• R does not have any future earning potential
  • The deceased’s siblings live overseas and had their own families to take care of

The Adjudicator’s determination

In her determination, the Adjudicator stated the issue to be determined, was whether or not the trustees considered all the relevant factors when distributing the deceased’s death benefit. 

When making an “equitable distribution” among dependents, the trustees have to consider the following:

  • The age of the dependents
  •  The relationship with the deceased
  • The extent of dependency
  • The wishes of the deceased placed in either a will and/or nomination form
  • The financial affairs of the dependents including their future earning capital 

The Adjudicator rejected the complainant’s argument that R was not a dependent of the deceased. The Adjudicator considered that R could not take care of herself and would have resorted to the deceased for support and, as a result, was a dependent of the deceased in terms of the Act. 

The Adjudicator reiterated that the trustees were not bound to follow the deceased’s wishes in terms of the beneficiary nomination form wherein the complainant was noted as the sole nominee. 

The Adjudicator agreed that the objective of Section 37C is to ensure that all those who were financially dependent on the deceased member are not left destitute when he/she dies, however, the Adjudicator found that this matter was unique as the complainant was a nominee and did not have to prove financial dependency on the deceased nor was there a duty placed on him to prove that he had a relationship with the deceased in order to be allocated a share of the death benefit, contrary to the Fund’s argument above.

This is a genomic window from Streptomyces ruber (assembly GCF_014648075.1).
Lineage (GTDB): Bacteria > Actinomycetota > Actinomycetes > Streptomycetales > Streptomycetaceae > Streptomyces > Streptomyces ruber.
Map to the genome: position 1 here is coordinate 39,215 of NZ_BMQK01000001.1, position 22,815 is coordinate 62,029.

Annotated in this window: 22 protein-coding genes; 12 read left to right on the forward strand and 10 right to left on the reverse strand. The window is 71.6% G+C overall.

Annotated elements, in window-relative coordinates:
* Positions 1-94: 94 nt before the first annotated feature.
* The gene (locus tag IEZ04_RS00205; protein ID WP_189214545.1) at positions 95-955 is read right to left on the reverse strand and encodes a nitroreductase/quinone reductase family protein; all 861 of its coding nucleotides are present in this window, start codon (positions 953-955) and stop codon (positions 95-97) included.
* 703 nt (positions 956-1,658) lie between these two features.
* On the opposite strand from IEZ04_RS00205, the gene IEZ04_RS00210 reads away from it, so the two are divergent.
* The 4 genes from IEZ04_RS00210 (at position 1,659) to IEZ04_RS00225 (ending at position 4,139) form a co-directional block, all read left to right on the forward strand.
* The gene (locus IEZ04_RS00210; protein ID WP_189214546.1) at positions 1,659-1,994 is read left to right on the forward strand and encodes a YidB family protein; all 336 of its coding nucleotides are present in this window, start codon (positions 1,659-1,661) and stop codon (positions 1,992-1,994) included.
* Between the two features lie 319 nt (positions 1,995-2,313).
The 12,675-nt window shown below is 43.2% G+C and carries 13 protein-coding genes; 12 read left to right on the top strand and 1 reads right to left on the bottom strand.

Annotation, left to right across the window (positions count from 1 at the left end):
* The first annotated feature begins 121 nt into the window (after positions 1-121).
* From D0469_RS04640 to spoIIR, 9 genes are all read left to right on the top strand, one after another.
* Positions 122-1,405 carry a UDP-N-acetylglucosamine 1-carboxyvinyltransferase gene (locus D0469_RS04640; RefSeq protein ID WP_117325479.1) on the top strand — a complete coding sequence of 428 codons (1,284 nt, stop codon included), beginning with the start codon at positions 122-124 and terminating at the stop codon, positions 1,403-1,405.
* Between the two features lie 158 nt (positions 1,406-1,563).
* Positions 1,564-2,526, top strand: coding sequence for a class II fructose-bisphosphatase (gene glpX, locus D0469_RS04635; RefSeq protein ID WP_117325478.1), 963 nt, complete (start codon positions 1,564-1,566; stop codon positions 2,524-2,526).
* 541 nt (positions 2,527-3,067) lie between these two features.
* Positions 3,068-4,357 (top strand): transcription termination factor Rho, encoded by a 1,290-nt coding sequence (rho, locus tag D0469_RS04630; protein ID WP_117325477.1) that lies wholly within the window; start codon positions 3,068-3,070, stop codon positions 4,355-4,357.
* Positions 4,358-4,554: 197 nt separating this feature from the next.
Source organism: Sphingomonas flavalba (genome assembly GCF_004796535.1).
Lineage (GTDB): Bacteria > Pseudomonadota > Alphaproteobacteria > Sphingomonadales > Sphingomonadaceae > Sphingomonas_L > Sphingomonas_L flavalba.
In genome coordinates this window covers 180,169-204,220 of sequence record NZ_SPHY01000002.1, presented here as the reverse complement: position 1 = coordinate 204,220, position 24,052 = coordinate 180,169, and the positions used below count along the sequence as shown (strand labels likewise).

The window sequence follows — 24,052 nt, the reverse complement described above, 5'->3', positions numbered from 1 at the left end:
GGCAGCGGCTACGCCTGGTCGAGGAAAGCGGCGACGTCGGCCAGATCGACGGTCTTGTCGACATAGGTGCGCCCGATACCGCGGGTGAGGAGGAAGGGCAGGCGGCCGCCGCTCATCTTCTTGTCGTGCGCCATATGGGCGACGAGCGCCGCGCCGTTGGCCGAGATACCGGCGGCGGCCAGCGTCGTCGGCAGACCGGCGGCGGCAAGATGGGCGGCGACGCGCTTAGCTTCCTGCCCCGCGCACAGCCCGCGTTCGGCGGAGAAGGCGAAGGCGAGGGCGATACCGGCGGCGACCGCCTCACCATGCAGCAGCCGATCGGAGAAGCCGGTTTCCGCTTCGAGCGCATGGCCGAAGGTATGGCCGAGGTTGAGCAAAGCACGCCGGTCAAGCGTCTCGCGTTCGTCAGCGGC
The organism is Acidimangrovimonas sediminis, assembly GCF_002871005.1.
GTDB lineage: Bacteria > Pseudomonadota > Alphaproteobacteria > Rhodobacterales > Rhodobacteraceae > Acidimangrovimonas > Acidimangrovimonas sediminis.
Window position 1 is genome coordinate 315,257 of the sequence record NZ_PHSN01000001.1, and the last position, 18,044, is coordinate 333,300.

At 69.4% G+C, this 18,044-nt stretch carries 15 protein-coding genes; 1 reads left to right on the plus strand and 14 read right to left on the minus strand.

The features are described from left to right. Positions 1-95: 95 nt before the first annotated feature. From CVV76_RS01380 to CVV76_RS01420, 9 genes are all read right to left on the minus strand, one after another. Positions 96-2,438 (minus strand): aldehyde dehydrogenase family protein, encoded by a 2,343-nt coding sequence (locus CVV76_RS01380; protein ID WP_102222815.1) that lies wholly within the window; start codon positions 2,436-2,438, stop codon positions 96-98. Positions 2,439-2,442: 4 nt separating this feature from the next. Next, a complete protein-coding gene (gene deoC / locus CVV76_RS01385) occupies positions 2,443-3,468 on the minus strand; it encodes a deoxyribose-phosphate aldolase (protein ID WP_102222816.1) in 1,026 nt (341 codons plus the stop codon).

The Adjudicator found that it may have been as a result of the trustees questions which led the complainant to believe that he had to “concoct unnecessary tales of his dependence” on the deceased.

The Adjudicator found that the trustees failed to prove that R was financially dependent on the deceased during his lifetime, that the trustees had also failed to submit any evidence relating to R’s current savings and the tools used to determine that she may not be able to take care of herself in future. Therefore the Adjudicator held that the findings made by the trustees into R’s financial affairs were purely speculative. 

The Adjudicator also noted her concern with the failure by the trustees to consider R’s other children’s responsibility to care for their mother should she experience any financial problems, despite them having their own families to look after. The Adjudicator held that the trustees had failed to investigate whether or not the children would be able to fulfil this responsibility.

The Adjudicator stated that all the siblings shared an equal duty to care for R and the trustees’ reasoning in this matter was flawed (ie, the trustees had considered that the deceased did not have children and his siblings had their own families to take care of).

As a result, the Adjudicator ordered the trustees to re-exercise its discretion in terms of Section 37C of the Act. 

This article was first published in Glassock Guidelines, Edition 7. This publication does not provide advice. If you have any questions/comments on the above, please contact your consultant.